If you use marijuana in a state that has legalized pot for medicinal purposes, Sen. John Walsh wants to make sure you don’t lose your guns.
The Democratic senator from Montana, appointed earlier this year and facing a difficult race on Nov. 4, has filed an amendment to a spending package being considered on the Senate floor.
Walsh joins libertarian leaning Sen. Rand Paul in attaching a marijuana-related provision to the broad spending bill that includes funding for Commerce-Justice-Science, Transportation and Housing and Urban Development and Agriculture-FDA. But questions are arising over whether the Senate can complete work on the package because an agreement on amendments remains elusive.
Paul’s legislation would prevent the Department of Justice from blocking states attempting to implement their own laws related to medical marijuana.
“The federal government cannot deny Montanans who rely on medical marijuana their Second Amendment rights,” Walsh said in a statement. “This measure will ensure that patients can hunt, purchase ammunition and protect their homes without fear of prosecution.”
The pro-gun amendment could appeal to the libertarian strain of thinking that runs through many western states. Walsh was named to replace Sen. Max Baucus when President Barack Obama named the Montanan to be his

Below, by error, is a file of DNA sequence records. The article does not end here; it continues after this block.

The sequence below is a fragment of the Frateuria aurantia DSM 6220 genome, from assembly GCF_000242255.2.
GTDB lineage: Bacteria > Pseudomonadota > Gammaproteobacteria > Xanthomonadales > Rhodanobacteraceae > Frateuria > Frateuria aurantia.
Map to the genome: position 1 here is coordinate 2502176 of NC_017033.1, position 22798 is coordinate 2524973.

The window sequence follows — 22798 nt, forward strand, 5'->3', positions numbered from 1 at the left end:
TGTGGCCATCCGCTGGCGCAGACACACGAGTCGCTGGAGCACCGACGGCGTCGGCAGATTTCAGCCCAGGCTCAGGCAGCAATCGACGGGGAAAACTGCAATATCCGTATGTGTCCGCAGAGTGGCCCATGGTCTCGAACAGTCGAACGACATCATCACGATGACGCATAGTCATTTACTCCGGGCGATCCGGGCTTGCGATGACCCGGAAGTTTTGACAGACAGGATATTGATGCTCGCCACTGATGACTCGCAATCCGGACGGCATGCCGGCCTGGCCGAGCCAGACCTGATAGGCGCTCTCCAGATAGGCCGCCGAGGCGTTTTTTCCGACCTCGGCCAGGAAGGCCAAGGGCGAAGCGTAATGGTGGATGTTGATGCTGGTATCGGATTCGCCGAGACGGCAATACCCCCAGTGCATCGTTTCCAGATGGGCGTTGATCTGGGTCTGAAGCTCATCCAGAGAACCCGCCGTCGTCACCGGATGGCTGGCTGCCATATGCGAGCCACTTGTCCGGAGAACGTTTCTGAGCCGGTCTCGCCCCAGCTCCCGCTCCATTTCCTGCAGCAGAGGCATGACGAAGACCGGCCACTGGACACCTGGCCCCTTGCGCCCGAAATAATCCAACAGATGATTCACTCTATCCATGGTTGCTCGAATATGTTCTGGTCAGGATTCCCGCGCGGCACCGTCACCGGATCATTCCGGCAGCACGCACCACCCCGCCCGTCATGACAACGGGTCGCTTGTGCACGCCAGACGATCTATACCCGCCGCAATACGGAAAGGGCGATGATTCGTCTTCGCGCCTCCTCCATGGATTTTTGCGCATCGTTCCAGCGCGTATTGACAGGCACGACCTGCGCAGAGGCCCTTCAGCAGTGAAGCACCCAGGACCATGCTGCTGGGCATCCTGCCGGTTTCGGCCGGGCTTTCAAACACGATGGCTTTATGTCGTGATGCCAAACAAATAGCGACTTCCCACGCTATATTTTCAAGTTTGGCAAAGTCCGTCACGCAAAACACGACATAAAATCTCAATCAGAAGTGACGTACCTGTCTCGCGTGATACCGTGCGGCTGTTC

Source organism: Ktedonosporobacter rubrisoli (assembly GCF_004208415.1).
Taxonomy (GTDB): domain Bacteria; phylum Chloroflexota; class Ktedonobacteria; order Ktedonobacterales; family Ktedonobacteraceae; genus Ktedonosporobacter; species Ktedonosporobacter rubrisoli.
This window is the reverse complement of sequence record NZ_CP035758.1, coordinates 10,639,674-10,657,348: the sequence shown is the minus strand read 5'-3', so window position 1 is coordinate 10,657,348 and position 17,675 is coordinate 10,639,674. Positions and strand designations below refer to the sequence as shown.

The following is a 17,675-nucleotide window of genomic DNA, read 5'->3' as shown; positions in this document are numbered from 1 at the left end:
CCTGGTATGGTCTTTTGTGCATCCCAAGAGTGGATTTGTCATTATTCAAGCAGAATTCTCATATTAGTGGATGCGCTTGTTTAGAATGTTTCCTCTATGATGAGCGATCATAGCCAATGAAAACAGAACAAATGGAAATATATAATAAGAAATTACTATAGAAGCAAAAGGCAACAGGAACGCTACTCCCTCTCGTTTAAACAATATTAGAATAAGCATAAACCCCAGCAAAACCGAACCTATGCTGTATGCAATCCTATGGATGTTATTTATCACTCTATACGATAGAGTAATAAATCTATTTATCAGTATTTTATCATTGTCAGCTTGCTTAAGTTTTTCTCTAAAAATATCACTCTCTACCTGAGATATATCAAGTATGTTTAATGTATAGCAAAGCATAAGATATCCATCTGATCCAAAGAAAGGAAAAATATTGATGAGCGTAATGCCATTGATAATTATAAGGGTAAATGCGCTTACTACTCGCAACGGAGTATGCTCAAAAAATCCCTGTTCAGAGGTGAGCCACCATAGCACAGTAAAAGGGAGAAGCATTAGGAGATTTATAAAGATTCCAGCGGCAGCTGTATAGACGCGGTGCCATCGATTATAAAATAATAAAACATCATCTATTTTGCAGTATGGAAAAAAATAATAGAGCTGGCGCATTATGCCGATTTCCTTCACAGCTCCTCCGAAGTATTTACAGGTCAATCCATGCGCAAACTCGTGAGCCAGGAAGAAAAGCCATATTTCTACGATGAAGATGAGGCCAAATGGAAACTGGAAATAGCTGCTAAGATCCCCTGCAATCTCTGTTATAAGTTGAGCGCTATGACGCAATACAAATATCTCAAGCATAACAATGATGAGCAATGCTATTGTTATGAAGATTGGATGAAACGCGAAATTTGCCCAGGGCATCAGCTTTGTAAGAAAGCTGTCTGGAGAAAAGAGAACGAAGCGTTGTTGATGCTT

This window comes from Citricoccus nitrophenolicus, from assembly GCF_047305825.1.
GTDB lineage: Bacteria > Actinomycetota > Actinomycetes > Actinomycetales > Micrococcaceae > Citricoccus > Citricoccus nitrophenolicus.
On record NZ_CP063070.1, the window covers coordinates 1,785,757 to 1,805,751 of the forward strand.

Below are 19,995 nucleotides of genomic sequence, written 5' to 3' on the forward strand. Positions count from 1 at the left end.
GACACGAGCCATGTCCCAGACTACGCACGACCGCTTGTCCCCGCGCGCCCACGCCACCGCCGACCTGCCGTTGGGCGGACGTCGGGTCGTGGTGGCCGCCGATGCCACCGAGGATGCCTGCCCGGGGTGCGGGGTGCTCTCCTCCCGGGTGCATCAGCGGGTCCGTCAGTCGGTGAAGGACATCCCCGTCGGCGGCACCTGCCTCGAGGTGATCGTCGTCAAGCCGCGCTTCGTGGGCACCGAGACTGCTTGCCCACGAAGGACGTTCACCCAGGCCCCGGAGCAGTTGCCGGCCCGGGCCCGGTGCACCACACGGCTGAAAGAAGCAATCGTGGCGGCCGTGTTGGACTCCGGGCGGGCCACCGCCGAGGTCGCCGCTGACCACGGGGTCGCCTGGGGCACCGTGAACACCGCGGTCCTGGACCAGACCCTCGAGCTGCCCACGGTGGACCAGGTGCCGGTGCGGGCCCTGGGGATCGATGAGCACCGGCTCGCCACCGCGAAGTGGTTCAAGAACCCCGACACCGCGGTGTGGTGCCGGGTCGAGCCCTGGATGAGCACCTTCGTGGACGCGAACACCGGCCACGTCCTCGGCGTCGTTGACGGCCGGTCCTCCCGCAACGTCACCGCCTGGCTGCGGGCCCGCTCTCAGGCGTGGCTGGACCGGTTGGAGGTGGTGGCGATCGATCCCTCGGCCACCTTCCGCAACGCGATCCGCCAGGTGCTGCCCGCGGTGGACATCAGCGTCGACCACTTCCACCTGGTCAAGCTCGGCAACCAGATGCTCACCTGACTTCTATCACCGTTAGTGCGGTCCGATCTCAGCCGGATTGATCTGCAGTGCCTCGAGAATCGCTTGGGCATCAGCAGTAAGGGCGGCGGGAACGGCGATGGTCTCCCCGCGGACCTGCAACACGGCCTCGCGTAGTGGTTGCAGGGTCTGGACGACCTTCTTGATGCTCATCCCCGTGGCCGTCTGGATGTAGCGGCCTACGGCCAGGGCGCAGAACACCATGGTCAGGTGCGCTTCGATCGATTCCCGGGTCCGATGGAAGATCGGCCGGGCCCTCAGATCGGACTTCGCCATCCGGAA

U.S. ambassador to China earlier this year. Walsh previously served as lieutenant governor and as the state’s adjutant general. Montana is one of the 22 states with comprehensive legalized medical marijuana programs.
Paul’s amendment addresses 32 states and Washington, D.C., with laws that authorize the use, distribution, possession, or cultivation of medical marijuana. In the text, he names them as Alabama, Alaska, Arizona, California, Colorado, Connecticut, Delaware, District of Columbia, Florida, Hawaii, Illinois, Iowa, Kentucky, Maine, Maryland, Massachusetts, Michigan, Minnesota, Mississippi, Missouri, Montana, Nevada, New Hampshire, New Jersey, New Mexico, Oregon, Rhode Island, South Carolina, Tennessee, Utah, Vermont, Washington and Wisconsin.
Tom Angell, the chairman of Marijuana Majority, was pleased with both amendments, especially given Paul has presidential ambitions.
Pot policy unites “an interesting progressive-libertarian mix of strange political bedfellows,” and
“when you add in gun rights, we should see a very, very interesting bipartisan result,” Angell said.
A House committee this week
opted against blocking D.C. from implementing a law to decriminalize possession of small amounts of marijuana
. The decriminalization legislation, in the midst of a 60-day congressional review period, remains intact in the spending bill now headed for the full appropriations panel.
Niels Lesniewski contributed to this report.